Cape Town – Consumers who receive their power from municipalities will see electricity prices jump by about 7.64% on July 1, after energy regulator Nersa approved the increase for municipalities this week.
This follows Nersa’s 9.4% increase of Eskom’s regulatory clearing account application for the first year (2013/14) of the multi year price determination 3 control period.
Following this, “Eskom’s Retail Tariff Structural Adjustment application was approved on 7 March, leading to a bulk increase of 7.857% for municipalities,” Nersa explained in a statement.
Apart from Eskom's latest increase, other factors which contributed to the hike for municipalities included the 6.6% inflation rate, as measured by the consumer price index. This in turn caused salaries and wages to rise by over 1%, and also caused inflationary increases for repairs and maintenance, capital charges and other costs.
Four different tariff blocks result in the actual municipal increase benchmarks ranging from 6.6% to 7.6%:
Block 1 (0-50 kWh): The 2015/16 benchmarks were increased by CPI of 6.6%.
Block 2 (51-350 kWh): The 2015/16 benchmarks were increased by CPI plus 1% (6.6 % + 1%).
Block 3 and 4 (over 600 kWh): The 2015/16 benchmarks were increased by the municipal tariff guideline increase of 7.64%
Graph: Average domestic benchmarks (source: Nersa)
“Municipalities applying for an increase that is above the guideline will have to justify their increases,” Nersa explained.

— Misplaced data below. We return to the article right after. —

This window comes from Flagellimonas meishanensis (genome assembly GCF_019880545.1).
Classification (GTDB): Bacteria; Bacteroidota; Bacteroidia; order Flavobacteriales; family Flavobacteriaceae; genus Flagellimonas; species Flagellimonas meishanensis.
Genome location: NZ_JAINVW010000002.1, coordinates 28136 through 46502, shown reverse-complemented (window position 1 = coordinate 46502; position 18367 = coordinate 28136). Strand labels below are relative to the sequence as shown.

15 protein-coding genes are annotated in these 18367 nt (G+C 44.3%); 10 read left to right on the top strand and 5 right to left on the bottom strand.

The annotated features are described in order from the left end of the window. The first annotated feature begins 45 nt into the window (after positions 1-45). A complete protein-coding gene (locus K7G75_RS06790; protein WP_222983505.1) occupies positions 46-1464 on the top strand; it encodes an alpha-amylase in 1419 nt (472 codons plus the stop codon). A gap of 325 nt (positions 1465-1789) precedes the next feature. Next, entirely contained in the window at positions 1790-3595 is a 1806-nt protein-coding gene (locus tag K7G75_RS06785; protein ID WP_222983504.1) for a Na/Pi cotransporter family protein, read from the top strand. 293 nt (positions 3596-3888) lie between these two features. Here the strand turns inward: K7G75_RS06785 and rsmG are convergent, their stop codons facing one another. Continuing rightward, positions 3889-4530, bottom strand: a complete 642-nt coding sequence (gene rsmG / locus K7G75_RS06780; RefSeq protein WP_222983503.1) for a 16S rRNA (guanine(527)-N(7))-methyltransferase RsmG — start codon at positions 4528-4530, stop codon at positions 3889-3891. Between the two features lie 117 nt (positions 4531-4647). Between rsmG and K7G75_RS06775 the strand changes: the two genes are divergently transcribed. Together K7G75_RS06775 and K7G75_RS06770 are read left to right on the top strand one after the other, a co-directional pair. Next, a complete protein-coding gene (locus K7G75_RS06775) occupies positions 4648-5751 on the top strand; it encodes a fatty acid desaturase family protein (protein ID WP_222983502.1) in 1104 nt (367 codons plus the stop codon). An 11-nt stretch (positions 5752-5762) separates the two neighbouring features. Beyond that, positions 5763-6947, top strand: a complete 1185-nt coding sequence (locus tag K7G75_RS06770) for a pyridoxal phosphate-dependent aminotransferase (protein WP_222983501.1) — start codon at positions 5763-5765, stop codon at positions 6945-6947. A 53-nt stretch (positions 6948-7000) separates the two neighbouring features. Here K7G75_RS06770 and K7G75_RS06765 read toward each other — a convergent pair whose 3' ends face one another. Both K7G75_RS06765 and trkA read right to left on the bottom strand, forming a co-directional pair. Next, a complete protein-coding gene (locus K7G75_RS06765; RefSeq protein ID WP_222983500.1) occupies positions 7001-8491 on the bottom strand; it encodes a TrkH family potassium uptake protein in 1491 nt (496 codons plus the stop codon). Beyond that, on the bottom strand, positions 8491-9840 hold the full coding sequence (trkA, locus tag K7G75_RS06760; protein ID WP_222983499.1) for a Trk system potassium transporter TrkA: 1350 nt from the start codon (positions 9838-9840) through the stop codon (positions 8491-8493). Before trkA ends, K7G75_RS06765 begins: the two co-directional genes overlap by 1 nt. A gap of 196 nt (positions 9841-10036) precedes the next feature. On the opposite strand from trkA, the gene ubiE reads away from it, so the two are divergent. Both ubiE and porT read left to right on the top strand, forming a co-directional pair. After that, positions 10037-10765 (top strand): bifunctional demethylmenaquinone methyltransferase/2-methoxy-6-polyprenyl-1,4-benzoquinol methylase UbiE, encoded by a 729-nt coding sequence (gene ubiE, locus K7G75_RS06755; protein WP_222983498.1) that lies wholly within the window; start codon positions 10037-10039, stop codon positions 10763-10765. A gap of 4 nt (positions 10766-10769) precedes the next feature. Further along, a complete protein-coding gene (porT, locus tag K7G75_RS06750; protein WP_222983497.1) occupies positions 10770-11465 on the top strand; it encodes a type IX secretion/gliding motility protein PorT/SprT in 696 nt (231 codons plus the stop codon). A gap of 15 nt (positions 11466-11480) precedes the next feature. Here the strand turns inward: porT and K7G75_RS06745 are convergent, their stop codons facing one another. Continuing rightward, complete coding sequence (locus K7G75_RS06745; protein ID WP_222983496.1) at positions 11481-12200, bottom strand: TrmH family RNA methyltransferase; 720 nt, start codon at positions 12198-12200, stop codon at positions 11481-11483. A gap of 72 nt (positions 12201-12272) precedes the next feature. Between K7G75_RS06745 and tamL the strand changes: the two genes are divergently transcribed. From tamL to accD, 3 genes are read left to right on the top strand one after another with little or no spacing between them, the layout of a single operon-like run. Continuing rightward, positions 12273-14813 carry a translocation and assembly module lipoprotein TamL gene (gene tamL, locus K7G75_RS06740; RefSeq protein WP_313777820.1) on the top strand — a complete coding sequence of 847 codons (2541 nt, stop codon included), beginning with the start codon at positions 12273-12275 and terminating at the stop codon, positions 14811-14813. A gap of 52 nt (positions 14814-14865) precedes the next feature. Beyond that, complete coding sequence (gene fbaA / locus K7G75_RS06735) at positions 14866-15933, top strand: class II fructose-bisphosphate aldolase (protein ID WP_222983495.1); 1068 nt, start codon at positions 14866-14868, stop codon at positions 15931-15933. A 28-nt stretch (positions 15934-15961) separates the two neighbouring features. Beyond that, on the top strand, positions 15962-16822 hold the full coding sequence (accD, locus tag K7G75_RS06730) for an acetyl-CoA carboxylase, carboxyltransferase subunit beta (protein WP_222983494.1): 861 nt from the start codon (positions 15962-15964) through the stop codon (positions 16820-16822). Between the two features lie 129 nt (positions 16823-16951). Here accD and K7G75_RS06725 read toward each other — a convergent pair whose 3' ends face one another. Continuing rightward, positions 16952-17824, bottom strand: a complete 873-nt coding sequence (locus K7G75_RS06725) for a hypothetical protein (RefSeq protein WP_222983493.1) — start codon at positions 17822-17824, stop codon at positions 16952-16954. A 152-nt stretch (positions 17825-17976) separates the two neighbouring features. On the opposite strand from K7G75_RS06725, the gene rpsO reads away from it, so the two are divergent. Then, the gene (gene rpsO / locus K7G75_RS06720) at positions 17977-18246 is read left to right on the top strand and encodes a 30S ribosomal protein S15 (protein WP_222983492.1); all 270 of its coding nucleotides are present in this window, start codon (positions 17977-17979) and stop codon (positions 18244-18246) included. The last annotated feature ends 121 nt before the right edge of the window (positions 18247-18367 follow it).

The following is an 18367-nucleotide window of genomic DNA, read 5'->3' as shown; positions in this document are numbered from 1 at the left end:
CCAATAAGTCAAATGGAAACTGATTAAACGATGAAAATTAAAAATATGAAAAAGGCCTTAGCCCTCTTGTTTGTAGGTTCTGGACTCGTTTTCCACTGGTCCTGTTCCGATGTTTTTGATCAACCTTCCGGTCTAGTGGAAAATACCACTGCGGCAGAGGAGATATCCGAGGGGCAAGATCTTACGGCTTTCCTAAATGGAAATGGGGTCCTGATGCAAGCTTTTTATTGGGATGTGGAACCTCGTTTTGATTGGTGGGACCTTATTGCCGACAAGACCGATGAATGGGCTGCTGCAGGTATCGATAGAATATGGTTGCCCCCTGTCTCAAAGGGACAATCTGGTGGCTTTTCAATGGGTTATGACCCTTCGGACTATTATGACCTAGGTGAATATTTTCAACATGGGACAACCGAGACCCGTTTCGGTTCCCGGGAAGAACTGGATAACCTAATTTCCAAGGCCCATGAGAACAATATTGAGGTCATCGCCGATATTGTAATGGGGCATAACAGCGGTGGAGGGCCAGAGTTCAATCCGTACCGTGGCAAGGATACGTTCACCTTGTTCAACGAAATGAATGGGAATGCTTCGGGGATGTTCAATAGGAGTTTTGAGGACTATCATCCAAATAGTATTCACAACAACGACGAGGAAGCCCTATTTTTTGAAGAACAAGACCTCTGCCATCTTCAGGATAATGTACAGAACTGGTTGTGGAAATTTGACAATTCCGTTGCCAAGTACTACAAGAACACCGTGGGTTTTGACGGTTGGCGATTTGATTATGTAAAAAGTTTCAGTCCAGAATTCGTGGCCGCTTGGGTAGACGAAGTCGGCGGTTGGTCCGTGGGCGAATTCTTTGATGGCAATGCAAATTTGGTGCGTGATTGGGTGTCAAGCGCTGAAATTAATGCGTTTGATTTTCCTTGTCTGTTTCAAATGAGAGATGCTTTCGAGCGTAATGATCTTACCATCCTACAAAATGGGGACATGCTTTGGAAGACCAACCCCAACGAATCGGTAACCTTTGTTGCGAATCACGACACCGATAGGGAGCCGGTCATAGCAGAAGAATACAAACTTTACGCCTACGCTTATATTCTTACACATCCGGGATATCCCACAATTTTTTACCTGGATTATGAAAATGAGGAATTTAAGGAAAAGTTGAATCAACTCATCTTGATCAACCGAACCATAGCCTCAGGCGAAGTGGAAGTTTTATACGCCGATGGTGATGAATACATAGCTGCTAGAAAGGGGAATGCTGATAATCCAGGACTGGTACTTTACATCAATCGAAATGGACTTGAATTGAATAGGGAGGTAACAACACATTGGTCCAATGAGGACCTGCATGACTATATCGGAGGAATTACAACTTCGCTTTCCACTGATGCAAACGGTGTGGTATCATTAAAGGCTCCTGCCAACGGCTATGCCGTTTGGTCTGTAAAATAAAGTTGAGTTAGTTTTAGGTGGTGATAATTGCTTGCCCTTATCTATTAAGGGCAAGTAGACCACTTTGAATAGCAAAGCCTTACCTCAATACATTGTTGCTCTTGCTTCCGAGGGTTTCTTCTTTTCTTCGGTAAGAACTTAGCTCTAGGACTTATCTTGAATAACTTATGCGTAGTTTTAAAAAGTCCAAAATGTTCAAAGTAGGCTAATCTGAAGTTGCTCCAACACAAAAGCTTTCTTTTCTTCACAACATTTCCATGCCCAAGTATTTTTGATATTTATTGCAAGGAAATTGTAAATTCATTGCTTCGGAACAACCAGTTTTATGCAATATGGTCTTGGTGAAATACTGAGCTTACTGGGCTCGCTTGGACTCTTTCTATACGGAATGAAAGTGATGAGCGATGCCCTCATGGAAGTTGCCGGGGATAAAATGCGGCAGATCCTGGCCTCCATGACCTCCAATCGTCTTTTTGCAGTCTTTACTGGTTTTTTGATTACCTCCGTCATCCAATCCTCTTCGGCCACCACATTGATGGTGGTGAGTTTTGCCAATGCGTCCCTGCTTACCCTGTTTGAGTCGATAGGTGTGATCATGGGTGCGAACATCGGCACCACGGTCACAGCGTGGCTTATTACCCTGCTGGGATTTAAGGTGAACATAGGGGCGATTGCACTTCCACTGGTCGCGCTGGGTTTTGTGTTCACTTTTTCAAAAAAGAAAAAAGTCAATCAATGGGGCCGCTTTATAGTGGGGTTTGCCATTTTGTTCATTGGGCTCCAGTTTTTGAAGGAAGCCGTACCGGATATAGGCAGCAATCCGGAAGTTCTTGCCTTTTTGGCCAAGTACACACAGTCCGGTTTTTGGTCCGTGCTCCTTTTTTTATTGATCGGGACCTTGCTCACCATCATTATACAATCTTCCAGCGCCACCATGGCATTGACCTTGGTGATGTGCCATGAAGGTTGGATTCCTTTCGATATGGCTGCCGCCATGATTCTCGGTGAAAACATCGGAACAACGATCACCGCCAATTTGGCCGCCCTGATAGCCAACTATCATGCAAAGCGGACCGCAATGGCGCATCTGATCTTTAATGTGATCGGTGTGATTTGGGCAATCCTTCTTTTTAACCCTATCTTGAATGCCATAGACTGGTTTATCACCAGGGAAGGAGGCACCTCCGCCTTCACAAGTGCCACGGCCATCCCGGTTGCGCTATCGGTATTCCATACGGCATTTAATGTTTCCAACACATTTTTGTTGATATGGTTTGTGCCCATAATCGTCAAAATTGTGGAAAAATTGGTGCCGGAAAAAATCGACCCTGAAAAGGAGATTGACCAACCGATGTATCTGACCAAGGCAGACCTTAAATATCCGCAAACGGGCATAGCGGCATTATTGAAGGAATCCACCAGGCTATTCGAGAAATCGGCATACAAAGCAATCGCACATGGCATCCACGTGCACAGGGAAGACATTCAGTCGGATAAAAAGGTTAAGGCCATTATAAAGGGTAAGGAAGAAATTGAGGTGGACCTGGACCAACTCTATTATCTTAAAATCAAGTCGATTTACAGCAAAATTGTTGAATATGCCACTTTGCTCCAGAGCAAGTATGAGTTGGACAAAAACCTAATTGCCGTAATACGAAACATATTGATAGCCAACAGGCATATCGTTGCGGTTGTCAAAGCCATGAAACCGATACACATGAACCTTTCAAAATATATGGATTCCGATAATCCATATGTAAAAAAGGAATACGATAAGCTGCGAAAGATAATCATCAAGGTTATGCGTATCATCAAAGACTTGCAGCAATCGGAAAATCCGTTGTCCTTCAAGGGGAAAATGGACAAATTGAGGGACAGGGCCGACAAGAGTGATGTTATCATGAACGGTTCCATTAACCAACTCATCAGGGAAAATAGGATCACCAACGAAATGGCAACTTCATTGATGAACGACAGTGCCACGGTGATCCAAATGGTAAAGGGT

Nersa said municipalities whose costs are deemed not to have arisen from the direct supply of electricity will be dealt with on a case-by-case basis for each municipality.
“These will be determined by comparing the municipalities’ average cost to supply electricity to the average price charged by all other municipalities,” it said. “The difference will then be used to adjust the overall increase awarded to the municipality.”
Nersa said municipalities that spend 75% on power costs will be considered to run an efficient electricity business.
It said municipalities should improve their debt collection rate to 95%, “as this will assist them in collecting revenue that will enable them to be efficient and effective, as well as sustainable”.
Furthermore, it said maintenance costs should be a minimum of 6%.
Municipalities are required to undertake a cost of supply study in line with the Electricity Pricing Policy, Nersa said. “This will assist municipalities to develop appropriate tariff structures and tariff levels to ensure sustainability and send the correct pricing signals to influence customer behaviour.”